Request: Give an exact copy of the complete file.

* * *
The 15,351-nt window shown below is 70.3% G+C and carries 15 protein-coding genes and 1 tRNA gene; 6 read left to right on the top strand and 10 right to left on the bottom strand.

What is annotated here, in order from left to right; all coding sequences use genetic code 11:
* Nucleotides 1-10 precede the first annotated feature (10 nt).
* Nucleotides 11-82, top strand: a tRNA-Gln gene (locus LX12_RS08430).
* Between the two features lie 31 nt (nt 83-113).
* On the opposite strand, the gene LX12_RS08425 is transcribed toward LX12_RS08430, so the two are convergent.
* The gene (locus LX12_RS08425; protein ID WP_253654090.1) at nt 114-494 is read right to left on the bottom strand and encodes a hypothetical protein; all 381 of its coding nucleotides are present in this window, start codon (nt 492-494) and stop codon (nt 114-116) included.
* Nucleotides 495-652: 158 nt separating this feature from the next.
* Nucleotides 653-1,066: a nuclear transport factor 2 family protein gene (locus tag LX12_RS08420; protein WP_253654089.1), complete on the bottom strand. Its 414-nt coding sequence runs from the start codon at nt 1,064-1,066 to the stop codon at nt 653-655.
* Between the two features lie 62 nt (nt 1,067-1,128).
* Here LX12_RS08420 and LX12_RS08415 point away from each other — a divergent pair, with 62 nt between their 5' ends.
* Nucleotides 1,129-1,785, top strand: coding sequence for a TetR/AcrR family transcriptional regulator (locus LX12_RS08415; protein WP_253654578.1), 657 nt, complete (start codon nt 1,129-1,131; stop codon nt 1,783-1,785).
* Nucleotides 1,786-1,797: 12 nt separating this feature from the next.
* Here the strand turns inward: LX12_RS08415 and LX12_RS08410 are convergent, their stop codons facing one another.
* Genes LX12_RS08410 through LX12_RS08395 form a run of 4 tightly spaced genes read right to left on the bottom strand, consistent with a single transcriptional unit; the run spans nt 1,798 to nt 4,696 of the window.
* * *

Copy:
The 15,351-nt window shown below is 70.3% G+C and carries 15 protein-coding genes and 1 tRNA gene; 6 read left to right on the top strand and 10 right to left on the bottom strand.

What is annotated here, in order from left to right; all coding sequences use genetic code 11:
* Nucleotides 1-10 precede the first annotated feature (10 nt).
* Nucleotides 11-82, top strand: a tRNA-Gln gene (locus LX12_RS08430).
* Between the two features lie 31 nt (nt 83-113).
* On the opposite strand, the gene LX12_RS08425 is transcribed toward LX12_RS08430, so the two are convergent.
* The gene (locus LX12_RS08425; protein ID WP_253654090.1) at nt 114-494 is read right to left on the bottom strand and encodes a hypothetical protein; all 381 of its coding nucleotides are present in this window, start codon (nt 492-494) and stop codon (nt 114-116) included.
* Nucleotides 495-652: 158 nt separating this feature from the next.
* Nucleotides 653-1,066: a nuclear transport factor 2 family protein gene (locus tag LX12_RS08420; protein WP_253654089.1), complete on the bottom strand. Its 414-nt coding sequence runs from the start codon at nt 1,064-1,066 to the stop codon at nt 653-655.
* Between the two features lie 62 nt (nt 1,067-1,128).
* Here LX12_RS08420 and LX12_RS08415 point away from each other — a divergent pair, with 62 nt between their 5' ends.
* Nucleotides 1,129-1,785, top strand: coding sequence for a TetR/AcrR family transcriptional regulator (locus LX12_RS08415; protein WP_253654578.1), 657 nt, complete (start codon nt 1,129-1,131; stop codon nt 1,783-1,785).
* Nucleotides 1,786-1,797: 12 nt separating this feature from the next.
* Here the strand turns inward: LX12_RS08415 and LX12_RS08410 are convergent, their stop codons facing one another.
* Genes LX12_RS08410 through LX12_RS08395 form a run of 4 tightly spaced genes read right to left on the bottom strand, consistent with a single transcriptional unit; the run spans nt 1,798 to nt 4,696 of the window.